Sunday, 09 October 2016 13:32

By Honoring our Children, We Make a Difference

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By Honoring Our Children, We Make a Difference

Even in my former state of oblivion - the endless and often mindless pursuit of salary and title - I knew something significant.  I knew that our son, Quinton, was a special soul.  His gentleness, his sweetness, his goodness; the list goes on and on. 


I remember sitting in a conference at Marshdale Elementary with Quinton’s teacher and counselors as we discussed his struggles with reading.  They wanted to put him in an ILP program because he was behind and I told them, “that is fine and good, but if you damage his soul in any way, there will be hell to pay.”


I remember that before Quinton transitioned, he wanted to play football.  He was so interested that we went to some practices.  I watched the coaches, totally missing the good ones as I focused on those who were in it for their own egos-the strutting, arrogant coaches with their sunglasses and whistles.   I knew that if Quinton had to play for one of those coaches and if one negative word was said to damage my son’s psyche, I would damage them.  I was not going to allow this to happen, period.


And then Quinton transitioned to pure energy.  The old souls in my life, those who have known me for years, known me better than I knew myself, told me, “Ernie, you have to coach football!” How did they know, when I didn’t?


As a coach, I am less about the points scored and more about something else.  I am about the life lessons, being able to face adversity and to learn from it in some way.  When my players are struggling, either individually or collectively, I let them know that it is okay.  I share my family’s adversity, the passing of Quinton, and I introduce him to them.   I let them know that he is the reason that I now stand before them – they are now all my sons.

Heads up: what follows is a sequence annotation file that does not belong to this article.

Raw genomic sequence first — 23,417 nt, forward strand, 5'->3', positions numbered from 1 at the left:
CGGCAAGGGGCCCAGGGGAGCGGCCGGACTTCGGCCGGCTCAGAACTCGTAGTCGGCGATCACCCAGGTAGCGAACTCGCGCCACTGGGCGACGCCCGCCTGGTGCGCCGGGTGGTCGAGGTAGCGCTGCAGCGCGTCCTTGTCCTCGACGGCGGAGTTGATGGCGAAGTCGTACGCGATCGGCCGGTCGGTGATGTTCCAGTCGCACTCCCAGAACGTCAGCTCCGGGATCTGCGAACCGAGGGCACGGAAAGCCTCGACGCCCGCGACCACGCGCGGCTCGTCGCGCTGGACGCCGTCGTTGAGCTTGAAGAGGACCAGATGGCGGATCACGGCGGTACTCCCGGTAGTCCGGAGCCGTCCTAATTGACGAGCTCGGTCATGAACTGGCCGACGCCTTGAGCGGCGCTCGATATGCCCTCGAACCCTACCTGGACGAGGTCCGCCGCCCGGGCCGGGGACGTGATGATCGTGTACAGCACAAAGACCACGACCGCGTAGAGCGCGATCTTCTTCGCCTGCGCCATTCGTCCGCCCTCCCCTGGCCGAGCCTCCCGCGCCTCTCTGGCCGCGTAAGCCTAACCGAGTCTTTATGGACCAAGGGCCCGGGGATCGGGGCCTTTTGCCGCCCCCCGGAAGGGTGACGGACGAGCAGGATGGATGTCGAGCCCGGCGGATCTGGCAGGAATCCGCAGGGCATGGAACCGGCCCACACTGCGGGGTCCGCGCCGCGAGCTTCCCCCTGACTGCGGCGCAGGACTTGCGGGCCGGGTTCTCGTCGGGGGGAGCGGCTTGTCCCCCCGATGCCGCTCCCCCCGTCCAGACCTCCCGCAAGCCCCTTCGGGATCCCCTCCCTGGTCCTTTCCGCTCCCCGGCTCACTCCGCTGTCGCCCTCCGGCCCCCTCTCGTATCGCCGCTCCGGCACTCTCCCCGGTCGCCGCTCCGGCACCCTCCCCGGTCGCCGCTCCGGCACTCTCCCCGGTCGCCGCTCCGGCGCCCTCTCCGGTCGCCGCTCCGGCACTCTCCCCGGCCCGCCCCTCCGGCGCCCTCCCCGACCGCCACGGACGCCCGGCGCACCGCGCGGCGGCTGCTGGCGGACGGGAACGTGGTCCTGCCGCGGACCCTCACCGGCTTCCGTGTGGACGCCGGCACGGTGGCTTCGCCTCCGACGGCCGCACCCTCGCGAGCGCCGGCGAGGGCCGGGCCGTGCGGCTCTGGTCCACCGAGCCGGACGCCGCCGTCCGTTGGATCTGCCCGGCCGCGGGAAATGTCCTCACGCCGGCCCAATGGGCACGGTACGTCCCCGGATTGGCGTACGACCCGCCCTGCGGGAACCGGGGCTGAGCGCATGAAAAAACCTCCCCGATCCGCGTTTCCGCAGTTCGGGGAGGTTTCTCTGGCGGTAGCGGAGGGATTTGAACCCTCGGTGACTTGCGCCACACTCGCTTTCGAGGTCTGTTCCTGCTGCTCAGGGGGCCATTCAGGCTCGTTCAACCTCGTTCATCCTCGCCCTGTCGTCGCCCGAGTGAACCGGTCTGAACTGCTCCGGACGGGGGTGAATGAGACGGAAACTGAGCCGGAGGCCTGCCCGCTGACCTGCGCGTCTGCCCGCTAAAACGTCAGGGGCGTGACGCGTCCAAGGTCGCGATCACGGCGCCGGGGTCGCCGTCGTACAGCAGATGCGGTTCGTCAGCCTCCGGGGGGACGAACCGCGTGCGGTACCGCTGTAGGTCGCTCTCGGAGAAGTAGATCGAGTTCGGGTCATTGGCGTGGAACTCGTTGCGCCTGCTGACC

I coach to be able to look young people in the eyes, to see their pain and to face it. To be able to walk up to them and ask, “Are you okay?”  To reassure them that it will all work out.  And finally to experience the exchange of energy between us when they realize that at that moment they are like a son to me and that someone cares!  Someone cares deeply, all because of Quinton. 


After a tough loss this past fall, the players were distraught.  Many were crying, and others were despondent because they had given it their all.  The setting allowed me to explain my belief that there is always something to learn by going through adversity. 


A few weeks ago, my wife Kristine sat next to a woman in the stands who told her that her son was on the football team. He had just learned that his injury would prevent him from ever playing football again, and he told his Mom about the encouraging message he had received from ‘Coach Jackson.'   Hearing this later made my day.


It is good to know that we are making a difference.  And we invite each of you to know that you can also make a difference.  Yes, it sucks that your son or daughter has transitioned, and they are with us spiritually instead of physically.  However, while we are all still here in the physical world, let’s make a difference. Let’s share our wisdom, our love and our newfound perspective with someone who can benefit from it.  And by helping others, we will help ourselves.


And this is a blessing, for them as well as for us!

-Ernie and Kristine Jackson

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